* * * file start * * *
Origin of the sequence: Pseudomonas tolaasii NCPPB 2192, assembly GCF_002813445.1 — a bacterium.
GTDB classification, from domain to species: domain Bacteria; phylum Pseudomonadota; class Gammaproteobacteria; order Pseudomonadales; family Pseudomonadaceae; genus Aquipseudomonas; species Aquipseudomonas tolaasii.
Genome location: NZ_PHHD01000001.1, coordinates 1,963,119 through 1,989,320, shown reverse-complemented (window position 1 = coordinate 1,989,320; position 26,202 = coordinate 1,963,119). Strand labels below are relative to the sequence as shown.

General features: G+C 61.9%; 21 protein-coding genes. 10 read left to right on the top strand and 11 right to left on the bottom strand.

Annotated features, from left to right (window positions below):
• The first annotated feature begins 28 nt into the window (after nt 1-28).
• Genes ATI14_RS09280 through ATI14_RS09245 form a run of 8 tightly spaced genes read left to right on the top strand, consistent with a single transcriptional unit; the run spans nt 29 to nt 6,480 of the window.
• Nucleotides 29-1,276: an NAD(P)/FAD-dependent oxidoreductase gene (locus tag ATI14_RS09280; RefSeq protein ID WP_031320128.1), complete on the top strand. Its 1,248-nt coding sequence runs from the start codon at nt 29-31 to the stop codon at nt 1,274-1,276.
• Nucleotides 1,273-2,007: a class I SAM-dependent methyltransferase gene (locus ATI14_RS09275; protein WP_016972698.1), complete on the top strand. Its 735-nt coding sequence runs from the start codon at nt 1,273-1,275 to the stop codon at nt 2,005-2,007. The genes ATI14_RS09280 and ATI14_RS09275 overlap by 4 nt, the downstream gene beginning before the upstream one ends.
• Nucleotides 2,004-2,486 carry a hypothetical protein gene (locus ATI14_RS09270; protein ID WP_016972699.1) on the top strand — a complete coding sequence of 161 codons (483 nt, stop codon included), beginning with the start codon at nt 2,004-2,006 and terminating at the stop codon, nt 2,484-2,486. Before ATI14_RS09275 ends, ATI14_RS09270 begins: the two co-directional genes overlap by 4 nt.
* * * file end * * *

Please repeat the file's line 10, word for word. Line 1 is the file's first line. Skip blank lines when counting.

• Nucleotides 2,004-2,486 carry a hypothetical protein gene (locus ATI14_RS09270; protein ID WP_016972699.1) on the top strand — a complete coding sequence of 161 codons (483 nt, stop codon included), beginning with the start codon at nt 2,004-2,006 and terminating at the stop codon, nt 2,484-2,486. Before ATI14_RS09275 ends, ATI14_RS09270 begins: the two co-directional genes overlap by 4 nt.